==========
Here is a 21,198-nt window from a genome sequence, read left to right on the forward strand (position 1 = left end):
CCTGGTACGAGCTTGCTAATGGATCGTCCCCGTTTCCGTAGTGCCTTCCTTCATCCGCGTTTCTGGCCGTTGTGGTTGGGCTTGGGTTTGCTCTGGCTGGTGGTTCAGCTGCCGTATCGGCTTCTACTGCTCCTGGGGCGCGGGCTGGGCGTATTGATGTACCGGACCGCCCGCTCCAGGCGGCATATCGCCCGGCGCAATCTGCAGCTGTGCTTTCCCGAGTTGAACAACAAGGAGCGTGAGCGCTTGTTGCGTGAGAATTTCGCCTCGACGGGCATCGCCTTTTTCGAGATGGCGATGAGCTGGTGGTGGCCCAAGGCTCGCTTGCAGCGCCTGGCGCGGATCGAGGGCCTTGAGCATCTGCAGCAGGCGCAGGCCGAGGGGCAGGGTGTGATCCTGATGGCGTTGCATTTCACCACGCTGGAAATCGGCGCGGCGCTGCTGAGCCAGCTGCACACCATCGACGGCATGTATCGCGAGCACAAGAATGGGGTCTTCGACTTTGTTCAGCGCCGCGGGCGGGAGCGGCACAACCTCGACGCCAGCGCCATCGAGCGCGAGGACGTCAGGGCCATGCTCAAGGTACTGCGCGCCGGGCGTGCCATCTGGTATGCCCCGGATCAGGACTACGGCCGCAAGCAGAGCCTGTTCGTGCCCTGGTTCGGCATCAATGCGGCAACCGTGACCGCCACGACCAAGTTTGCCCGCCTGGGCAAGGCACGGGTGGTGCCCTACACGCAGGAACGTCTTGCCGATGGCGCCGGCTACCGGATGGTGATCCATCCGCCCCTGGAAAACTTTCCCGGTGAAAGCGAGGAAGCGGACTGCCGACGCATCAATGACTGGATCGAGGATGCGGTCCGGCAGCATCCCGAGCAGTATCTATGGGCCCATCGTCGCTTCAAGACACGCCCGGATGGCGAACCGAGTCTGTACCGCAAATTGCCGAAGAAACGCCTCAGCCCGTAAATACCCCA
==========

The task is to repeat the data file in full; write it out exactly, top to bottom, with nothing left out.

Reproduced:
Here is a 21,198-nt window from a genome sequence, read left to right on the forward strand (position 1 = left end):
CCTGGTACGAGCTTGCTAATGGATCGTCCCCGTTTCCGTAGTGCCTTCCTTCATCCGCGTTTCTGGCCGTTGTGGTTGGGCTTGGGTTTGCTCTGGCTGGTGGTTCAGCTGCCGTATCGGCTTCTACTGCTCCTGGGGCGCGGGCTGGGCGTATTGATGTACCGGACCGCCCGCTCCAGGCGGCATATCGCCCGGCGCAATCTGCAGCTGTGCTTTCCCGAGTTGAACAACAAGGAGCGTGAGCGCTTGTTGCGTGAGAATTTCGCCTCGACGGGCATCGCCTTTTTCGAGATGGCGATGAGCTGGTGGTGGCCCAAGGCTCGCTTGCAGCGCCTGGCGCGGATCGAGGGCCTTGAGCATCTGCAGCAGGCGCAGGCCGAGGGGCAGGGTGTGATCCTGATGGCGTTGCATTTCACCACGCTGGAAATCGGCGCGGCGCTGCTGAGCCAGCTGCACACCATCGACGGCATGTATCGCGAGCACAAGAATGGGGTCTTCGACTTTGTTCAGCGCCGCGGGCGGGAGCGGCACAACCTCGACGCCAGCGCCATCGAGCGCGAGGACGTCAGGGCCATGCTCAAGGTACTGCGCGCCGGGCGTGCCATCTGGTATGCCCCGGATCAGGACTACGGCCGCAAGCAGAGCCTGTTCGTGCCCTGGTTCGGCATCAATGCGGCAACCGTGACCGCCACGACCAAGTTTGCCCGCCTGGGCAAGGCACGGGTGGTGCCCTACACGCAGGAACGTCTTGCCGATGGCGCCGGCTACCGGATGGTGATCCATCCGCCCCTGGAAAACTTTCCCGGTGAAAGCGAGGAAGCGGACTGCCGACGCATCAATGACTGGATCGAGGATGCGGTCCGGCAGCATCCCGAGCAGTATCTATGGGCCCATCGTCGCTTCAAGACACGCCCGGATGGCGAACCGAGTCTGTACCGCAAATTGCCGAAGAAACGCCTCAGCCCGTAAATACCCCA